New media reconstructions of historically significant sites, artifacts, and activities bring new opportunities to the practice of preservation and the communication of cultural heritage. Visual verisimilitude, coupled with non-linear storytelling, immersion, and interactivity, affect each aspect of the practice. But their critical implications are not limited to the technical aspects of representation. Rather, new media have the power to transform the practice of cultural heritage preservation and communication wholesale, possibly affecting the meaning of the heritage itself.
The relationship between a representational technologies and the cultural heritage they communicate is as ancient as civilization itself. It can be traced back to cave drawings from the upper Paleolithic age, some 40,000 years ago, which supposedly were used to help bring hunts to successful conclusion. The oral epics of Homer and others were used as a social instrument to communicate cultural heritage from one generation to another, only to be replaced by written versions in the form of scrolls, and later by codices, each of which exerted its own influence through the process of remediation: while oral renditions allowed for variations due to the skills of the bard, written forms codified the story, creating an ‘official’ version. The invention of photography early in the 19th century had a particularly strong impact on the representation of cultural heritage. The impact was even more profound with the invention of cinema—a medium able to capture the passage of time itself. The advent of digital game technology—the new medium of remediation—has the potential to affect cultural heritage in even more profound ways than before.
Like the Native American Ghost Dance of the 1890s, which was purported to invoke the return of dead warriors and restore a peaceful past before the advent of white settlers of the American Western plains, new media is a technology that has the power to create world-altering experiences of places and times that are no longer accessible. In many ways they can halt, even reverse the inexorable march of history. But rather than a spiritual belief, new media creates a tangible, shareable, participatory experience. It is an imagined, intangible experience, but a real one nonetheless. The image of history it communicates is mediated both through technology itself, and through the authors and technicians who render it. The image is comprised of a collection of methods, habits, organizations, knowledge, and a culture of preservation. The authors and technicians who wield the storytelling power may know how something is done, but are only now discovering the values implicit in their particular way of rendering the narrative.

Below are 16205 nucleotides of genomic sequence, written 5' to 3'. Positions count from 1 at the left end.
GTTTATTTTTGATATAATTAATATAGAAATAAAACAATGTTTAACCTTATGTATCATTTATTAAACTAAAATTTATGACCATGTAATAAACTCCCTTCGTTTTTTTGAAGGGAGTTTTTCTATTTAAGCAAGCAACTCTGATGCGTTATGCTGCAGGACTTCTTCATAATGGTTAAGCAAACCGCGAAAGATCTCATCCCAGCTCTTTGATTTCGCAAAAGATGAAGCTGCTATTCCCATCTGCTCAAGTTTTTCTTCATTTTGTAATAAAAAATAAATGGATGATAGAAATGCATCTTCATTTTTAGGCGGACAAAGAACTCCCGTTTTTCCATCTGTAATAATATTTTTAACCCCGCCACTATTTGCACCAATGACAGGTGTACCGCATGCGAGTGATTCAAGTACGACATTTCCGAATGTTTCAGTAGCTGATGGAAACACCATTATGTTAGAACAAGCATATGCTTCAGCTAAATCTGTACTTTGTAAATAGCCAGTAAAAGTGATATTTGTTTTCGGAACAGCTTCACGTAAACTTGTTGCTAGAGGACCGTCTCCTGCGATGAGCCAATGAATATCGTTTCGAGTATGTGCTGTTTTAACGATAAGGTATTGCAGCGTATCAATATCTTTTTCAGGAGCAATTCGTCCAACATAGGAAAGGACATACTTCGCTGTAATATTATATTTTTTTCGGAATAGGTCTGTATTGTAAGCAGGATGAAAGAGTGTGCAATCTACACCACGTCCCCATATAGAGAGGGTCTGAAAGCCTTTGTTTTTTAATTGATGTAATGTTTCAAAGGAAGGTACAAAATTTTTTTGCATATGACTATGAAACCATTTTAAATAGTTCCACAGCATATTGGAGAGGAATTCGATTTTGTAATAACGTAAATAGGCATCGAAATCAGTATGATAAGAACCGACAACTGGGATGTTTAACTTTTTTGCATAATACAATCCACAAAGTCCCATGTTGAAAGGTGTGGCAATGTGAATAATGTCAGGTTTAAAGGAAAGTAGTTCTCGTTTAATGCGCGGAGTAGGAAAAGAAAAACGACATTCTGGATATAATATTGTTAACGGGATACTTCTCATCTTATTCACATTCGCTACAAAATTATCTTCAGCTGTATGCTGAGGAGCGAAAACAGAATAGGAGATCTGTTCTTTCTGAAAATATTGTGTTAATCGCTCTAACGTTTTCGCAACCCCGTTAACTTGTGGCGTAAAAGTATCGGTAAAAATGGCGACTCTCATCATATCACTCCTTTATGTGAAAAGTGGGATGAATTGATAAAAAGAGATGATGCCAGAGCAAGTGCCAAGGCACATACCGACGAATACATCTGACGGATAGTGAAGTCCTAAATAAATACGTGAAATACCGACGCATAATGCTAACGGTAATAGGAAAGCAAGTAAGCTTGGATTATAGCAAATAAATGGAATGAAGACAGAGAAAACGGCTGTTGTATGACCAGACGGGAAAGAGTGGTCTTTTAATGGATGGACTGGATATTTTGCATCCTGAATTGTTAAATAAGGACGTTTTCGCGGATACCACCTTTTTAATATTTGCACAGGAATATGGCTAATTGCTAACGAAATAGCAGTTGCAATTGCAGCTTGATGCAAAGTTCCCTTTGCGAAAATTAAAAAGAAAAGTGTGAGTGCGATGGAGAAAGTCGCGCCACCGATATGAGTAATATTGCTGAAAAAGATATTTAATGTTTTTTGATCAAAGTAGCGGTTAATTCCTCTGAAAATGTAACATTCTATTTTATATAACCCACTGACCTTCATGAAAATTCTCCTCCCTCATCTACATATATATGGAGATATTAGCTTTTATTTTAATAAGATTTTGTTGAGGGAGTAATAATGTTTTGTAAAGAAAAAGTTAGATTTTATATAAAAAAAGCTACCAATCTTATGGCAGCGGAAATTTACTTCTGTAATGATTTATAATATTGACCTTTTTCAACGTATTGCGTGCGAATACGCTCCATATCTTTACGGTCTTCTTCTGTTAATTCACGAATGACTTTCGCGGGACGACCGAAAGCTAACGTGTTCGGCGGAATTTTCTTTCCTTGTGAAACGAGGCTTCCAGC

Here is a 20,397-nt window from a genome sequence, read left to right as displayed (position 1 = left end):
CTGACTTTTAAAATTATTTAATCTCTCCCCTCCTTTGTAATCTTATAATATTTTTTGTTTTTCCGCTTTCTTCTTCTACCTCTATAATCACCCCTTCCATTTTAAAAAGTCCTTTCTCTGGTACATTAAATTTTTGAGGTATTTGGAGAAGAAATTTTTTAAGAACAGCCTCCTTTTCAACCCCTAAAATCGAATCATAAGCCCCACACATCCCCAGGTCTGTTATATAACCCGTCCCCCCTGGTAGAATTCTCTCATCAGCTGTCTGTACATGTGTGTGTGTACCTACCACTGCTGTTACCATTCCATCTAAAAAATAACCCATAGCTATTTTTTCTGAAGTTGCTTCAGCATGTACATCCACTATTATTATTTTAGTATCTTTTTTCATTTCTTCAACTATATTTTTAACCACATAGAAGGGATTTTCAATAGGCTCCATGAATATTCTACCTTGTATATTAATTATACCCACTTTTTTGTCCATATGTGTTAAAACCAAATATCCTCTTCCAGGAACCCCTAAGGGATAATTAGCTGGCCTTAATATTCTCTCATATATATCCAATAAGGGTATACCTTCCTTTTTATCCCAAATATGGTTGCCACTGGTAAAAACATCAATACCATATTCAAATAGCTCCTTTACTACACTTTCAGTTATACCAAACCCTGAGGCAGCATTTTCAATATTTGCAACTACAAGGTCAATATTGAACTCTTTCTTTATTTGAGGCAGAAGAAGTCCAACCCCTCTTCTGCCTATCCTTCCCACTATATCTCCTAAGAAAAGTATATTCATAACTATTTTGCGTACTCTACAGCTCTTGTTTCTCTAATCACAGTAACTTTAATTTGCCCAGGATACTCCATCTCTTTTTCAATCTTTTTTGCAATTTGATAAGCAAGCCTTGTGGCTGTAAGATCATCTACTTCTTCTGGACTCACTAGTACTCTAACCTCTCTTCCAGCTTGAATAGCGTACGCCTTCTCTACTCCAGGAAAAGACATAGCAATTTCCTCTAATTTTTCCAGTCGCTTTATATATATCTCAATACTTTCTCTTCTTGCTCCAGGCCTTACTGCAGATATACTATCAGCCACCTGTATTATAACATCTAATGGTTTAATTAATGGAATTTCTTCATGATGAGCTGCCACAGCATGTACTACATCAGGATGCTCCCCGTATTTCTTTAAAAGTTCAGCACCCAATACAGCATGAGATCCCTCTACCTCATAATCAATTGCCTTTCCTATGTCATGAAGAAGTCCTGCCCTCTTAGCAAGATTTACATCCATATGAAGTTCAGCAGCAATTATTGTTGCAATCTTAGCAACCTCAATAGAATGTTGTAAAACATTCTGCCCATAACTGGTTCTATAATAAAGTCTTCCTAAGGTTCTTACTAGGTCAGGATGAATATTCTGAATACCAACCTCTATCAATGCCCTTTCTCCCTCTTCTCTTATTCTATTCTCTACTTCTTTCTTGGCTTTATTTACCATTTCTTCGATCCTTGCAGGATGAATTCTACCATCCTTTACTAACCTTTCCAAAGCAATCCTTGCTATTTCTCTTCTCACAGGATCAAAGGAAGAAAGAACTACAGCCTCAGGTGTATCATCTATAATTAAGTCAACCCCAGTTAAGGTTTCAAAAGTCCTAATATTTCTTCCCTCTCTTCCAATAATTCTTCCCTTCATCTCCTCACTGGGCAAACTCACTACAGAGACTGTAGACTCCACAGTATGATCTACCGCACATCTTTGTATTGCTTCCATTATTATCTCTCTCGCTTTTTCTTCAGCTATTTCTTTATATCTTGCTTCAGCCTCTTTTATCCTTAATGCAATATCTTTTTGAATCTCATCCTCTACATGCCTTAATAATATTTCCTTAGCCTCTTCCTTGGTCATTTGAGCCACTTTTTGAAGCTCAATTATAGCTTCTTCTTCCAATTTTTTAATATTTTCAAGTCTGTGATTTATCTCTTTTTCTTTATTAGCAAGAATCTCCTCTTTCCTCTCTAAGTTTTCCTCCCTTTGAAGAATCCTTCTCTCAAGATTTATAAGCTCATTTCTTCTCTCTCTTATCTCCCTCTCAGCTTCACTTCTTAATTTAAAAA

We invite the viewers’ comments and suggestions on how successful this approach has been, and their opinion on how it might be used in the service of cultural heritage preservation and communication.
This project has been made possible through the sponsorship of the University of California Pacific Rim Research Program, by the contributions of colleagues at UC Berkeley, Claremont McKenna College, Waseda and Tokyo Universities in Japan, and Deakin University in Australia. We thank them all, as well as Garage Games who allowed us to use their Torque Game Engine to implement the project.
Yehuda E. Kalay, PhD
Professor of Architecture
University of California, Berkeley